Luckily, now that I can truthfully say that Nana's had a fall within the past 90 days, we may well be eligible for a few more hours of care per week. With any luck, whenever our trusty PSW is there, I'll be able to take a leisurely stroll to the bathroom to answer nature's call instead of running in and out with my fly undone for fear that Nana's wandering the house without an escort when I'm not looking.

Thursday, March 25, 2010

Railing about Railings

We have a little problem with the lovely double door entrance way at the front of our beautiful senior-friendly bungalow just outside of the big city: we can't use it.
When Grampa George moved in with us he settled in quite nicely. He'd been in hospital for some serious breathing difficulties that revealed water in the lungs as well as considerable enlargement of his heart among many other issues. Once he was back with us, feeling better and able to walk more than a few feet at a time, he developed this charming habit of wandering up and down the halls (no problem, good exercise!) then stopping at the front door, opening it nice and wide (a little fresh air is always good!), then raising his shirt to scratch his belly for a good three to five minutes, then backing it up and s-l-o-w-l-y closing the door again, fumbling with the lock to get it to close properly (good for him for being security conscious!) and once back indoors, wandering some more. Ten minutes later, he'd do it all again.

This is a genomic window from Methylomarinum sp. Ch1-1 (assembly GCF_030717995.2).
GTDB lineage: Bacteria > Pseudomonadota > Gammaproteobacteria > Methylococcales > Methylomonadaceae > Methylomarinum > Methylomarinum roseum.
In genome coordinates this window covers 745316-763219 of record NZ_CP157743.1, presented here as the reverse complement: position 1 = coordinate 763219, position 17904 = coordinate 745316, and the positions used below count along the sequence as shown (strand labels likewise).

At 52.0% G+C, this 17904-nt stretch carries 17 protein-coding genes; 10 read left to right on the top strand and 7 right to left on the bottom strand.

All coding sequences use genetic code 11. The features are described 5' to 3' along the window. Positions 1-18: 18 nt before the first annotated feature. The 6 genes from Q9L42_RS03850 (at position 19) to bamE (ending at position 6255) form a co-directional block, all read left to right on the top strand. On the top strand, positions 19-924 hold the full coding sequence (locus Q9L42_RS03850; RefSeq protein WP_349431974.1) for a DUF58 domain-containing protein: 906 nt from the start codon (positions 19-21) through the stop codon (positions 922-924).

We all have our little habits, no biggie, but this simple situation was a problem. For one thing, our indoor only cats figured this was a great opportunity to see what was outside in the great beyond. The two older cats had never been much interested in leaving since the doors to outside were never open long enough for them to bother. Our recently rescued six month old kitten, appropriately named Rebel, thought this was an invitation to take off. No amount of discussion, notes on the door reminding everyone to keep it closed, even close calls with the cats or rising utility bills since Grampa George was heating the outdoors about eighteen to twenty times a day, did anything to curb this growing annoyance.